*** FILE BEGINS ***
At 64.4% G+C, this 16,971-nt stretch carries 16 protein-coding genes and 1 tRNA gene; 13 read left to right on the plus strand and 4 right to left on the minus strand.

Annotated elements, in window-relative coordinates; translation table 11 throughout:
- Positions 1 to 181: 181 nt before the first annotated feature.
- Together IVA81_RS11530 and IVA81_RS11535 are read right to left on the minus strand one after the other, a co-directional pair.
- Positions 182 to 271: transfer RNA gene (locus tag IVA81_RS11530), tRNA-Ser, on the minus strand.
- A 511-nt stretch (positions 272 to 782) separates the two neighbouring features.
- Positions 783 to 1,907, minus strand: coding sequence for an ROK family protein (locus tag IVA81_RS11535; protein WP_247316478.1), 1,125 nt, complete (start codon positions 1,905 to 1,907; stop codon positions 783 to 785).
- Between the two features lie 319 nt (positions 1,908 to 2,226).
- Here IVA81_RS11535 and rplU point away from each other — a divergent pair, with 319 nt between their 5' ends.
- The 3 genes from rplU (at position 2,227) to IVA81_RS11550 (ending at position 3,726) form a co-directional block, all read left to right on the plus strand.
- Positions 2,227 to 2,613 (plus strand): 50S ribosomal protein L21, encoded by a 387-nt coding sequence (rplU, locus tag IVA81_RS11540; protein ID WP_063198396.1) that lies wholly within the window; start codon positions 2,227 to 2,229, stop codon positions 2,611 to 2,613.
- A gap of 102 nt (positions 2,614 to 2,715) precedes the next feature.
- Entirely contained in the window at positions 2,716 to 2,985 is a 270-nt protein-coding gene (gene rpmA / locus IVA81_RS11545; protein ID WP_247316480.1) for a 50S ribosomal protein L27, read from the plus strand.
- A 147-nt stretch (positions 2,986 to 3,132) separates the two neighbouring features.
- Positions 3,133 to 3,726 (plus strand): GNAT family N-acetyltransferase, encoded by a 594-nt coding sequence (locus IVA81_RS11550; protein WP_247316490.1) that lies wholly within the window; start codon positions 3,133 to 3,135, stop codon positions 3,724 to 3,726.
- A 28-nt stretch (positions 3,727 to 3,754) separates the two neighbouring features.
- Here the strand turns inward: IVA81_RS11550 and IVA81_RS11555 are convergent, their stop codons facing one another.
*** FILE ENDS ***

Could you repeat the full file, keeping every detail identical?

At 64.4% G+C, this 16,971-nt stretch carries 16 protein-coding genes and 1 tRNA gene; 13 read left to right on the plus strand and 4 right to left on the minus strand.

Annotated elements, in window-relative coordinates; translation table 11 throughout:
- Positions 1 to 181: 181 nt before the first annotated feature.
- Together IVA81_RS11530 and IVA81_RS11535 are read right to left on the minus strand one after the other, a co-directional pair.
- Positions 182 to 271: transfer RNA gene (locus tag IVA81_RS11530), tRNA-Ser, on the minus strand.
- A 511-nt stretch (positions 272 to 782) separates the two neighbouring features.
- Positions 783 to 1,907, minus strand: coding sequence for an ROK family protein (locus tag IVA81_RS11535; protein WP_247316478.1), 1,125 nt, complete (start codon positions 1,905 to 1,907; stop codon positions 783 to 785).
- Between the two features lie 319 nt (positions 1,908 to 2,226).
- Here IVA81_RS11535 and rplU point away from each other — a divergent pair, with 319 nt between their 5' ends.
- The 3 genes from rplU (at position 2,227) to IVA81_RS11550 (ending at position 3,726) form a co-directional block, all read left to right on the plus strand.
- Positions 2,227 to 2,613 (plus strand): 50S ribosomal protein L21, encoded by a 387-nt coding sequence (rplU, locus tag IVA81_RS11540; protein ID WP_063198396.1) that lies wholly within the window; start codon positions 2,227 to 2,229, stop codon positions 2,611 to 2,613.
- A gap of 102 nt (positions 2,614 to 2,715) precedes the next feature.
- Entirely contained in the window at positions 2,716 to 2,985 is a 270-nt protein-coding gene (gene rpmA / locus IVA81_RS11545; protein ID WP_247316480.1) for a 50S ribosomal protein L27, read from the plus strand.
- A 147-nt stretch (positions 2,986 to 3,132) separates the two neighbouring features.
- Positions 3,133 to 3,726 (plus strand): GNAT family N-acetyltransferase, encoded by a 594-nt coding sequence (locus IVA81_RS11550; protein WP_247316490.1) that lies wholly within the window; start codon positions 3,133 to 3,135, stop codon positions 3,724 to 3,726.
- A 28-nt stretch (positions 3,727 to 3,754) separates the two neighbouring features.
- Here the strand turns inward: IVA81_RS11550 and IVA81_RS11555 are convergent, their stop codons facing one another.